Now that we can text and e-mail “thank you”, “happy birthday”, and “I love you”, do you think the art of the handwritten letter is history?
Three of my Georgia peaches were out visiting a few weeks ago.
And, let me tell you. One of ‘em right now is sittin’ at home saying, “Oh, I can’t believe she chose THIS picture.” All save Kate. She only checks her e-mail once a year. All of this to say (and throw in their picture that they’ve been begging me to post) that we had this exact conversation. No, no. Not about what pictures flatter and which ones add ten pounds. We all know that the camera adds at least that. We talked about the joys of receiving a handwritten letter.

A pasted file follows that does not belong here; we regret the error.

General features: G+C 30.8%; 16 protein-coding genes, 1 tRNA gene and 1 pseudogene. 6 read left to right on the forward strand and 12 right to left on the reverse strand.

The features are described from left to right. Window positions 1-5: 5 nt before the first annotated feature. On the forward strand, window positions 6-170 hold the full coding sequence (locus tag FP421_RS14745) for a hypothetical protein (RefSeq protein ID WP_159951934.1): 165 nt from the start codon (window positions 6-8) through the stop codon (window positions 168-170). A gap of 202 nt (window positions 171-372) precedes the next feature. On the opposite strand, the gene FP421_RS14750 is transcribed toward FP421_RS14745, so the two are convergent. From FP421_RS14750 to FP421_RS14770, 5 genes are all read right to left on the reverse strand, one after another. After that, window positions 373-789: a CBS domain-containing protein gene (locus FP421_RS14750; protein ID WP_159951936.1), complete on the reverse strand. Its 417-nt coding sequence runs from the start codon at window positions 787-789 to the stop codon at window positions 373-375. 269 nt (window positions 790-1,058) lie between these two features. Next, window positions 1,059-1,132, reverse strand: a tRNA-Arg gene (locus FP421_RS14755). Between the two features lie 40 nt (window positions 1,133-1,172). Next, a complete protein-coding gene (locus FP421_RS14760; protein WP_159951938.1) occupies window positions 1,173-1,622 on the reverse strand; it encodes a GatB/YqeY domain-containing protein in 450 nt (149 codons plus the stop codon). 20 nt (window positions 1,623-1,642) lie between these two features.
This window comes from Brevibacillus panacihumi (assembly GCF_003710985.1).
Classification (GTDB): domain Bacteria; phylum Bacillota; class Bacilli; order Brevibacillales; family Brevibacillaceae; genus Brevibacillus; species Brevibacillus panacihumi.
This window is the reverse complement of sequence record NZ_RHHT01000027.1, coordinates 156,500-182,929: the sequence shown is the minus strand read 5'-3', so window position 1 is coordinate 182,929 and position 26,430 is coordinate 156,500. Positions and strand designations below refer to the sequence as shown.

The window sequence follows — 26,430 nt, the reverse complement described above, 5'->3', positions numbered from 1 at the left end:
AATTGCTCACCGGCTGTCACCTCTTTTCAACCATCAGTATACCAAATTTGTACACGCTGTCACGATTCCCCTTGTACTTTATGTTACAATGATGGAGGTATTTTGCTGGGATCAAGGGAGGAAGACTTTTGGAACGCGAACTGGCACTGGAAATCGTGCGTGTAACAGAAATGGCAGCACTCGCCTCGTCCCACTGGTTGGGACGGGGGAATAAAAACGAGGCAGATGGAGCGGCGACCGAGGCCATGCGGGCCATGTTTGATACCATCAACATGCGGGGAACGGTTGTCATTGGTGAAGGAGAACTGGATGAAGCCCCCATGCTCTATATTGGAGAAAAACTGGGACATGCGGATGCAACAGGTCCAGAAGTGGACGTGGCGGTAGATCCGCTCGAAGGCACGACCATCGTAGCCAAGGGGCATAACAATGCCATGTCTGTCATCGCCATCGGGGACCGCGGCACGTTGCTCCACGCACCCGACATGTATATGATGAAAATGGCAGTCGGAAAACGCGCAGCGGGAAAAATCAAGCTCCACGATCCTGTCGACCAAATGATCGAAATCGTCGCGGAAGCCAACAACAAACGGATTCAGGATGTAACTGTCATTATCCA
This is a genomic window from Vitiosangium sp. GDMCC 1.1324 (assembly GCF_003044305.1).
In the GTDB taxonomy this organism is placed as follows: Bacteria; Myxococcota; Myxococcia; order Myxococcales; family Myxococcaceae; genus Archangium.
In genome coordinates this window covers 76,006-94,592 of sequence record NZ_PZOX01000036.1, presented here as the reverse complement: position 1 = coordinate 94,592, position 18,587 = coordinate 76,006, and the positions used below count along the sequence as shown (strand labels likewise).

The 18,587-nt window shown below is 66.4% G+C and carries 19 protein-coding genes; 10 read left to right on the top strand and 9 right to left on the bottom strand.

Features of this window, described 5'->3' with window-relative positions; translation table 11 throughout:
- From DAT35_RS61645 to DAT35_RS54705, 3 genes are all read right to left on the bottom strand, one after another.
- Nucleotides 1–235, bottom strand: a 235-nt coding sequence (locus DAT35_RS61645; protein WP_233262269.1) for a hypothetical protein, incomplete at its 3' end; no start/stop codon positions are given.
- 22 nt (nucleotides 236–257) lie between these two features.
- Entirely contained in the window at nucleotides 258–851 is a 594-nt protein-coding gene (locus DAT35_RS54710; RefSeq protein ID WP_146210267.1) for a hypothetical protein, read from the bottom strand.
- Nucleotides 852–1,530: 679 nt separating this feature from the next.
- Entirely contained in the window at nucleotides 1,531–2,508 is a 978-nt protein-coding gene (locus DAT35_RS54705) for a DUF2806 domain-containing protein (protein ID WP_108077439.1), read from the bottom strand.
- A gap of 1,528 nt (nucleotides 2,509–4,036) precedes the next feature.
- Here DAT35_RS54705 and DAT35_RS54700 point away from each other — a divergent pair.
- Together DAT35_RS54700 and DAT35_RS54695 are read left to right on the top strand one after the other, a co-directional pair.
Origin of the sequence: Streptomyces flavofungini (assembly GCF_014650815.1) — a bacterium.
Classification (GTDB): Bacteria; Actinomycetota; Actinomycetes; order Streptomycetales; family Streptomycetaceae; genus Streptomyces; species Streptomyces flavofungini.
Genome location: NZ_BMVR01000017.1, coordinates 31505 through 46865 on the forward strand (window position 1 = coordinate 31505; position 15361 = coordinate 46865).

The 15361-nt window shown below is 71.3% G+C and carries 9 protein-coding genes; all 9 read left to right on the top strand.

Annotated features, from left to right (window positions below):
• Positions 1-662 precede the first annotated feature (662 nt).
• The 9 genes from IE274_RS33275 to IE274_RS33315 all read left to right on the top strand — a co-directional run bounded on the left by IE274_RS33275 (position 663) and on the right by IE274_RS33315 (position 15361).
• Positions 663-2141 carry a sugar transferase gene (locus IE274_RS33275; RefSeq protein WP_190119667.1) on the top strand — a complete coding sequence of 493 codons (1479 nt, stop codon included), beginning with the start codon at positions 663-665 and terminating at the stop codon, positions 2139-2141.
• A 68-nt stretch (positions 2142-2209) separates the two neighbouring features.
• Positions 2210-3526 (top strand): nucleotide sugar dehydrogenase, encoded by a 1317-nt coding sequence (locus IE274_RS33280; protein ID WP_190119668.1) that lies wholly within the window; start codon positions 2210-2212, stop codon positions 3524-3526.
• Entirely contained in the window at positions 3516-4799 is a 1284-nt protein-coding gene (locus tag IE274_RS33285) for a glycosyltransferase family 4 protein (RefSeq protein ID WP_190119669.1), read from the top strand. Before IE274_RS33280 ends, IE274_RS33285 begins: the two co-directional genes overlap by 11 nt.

But, here is the thing. I have saved most of the letters written to me since I was sporting the converse high tops in the 7th grade. I have saved very few letters sent via the internet gods. Only in the past year, have I created web folders for these attempts at the human touch.
I’m not pointing fingers. I love the ease and use of typing then pressing “send.” But, when I received Jennifer’s handwritten note card in the mail upon her return to G-Town, I suddenly remembered why this lost art is so special. (Now, Sharon and Kate are scrounging for their stationary.)
As far as thank you notes go, I always try to handwrite every one. I even made Anna sign her name on thank your cards for her recent birthday gifts. I have the feeling I took the “JOY” right out of the “ART” with my obsession on her starting her “A” far enough to the left as to leave room for the “N”, “N”, and “A”. Blessed be the name. No pun intended.
Do you still send handwritten letters?
Do you still have old letters sent to you from your younger years?
(Necessary Note: Bonnie Spencer, your posted picture is coming soon. And, yes. I still have all of your letters.)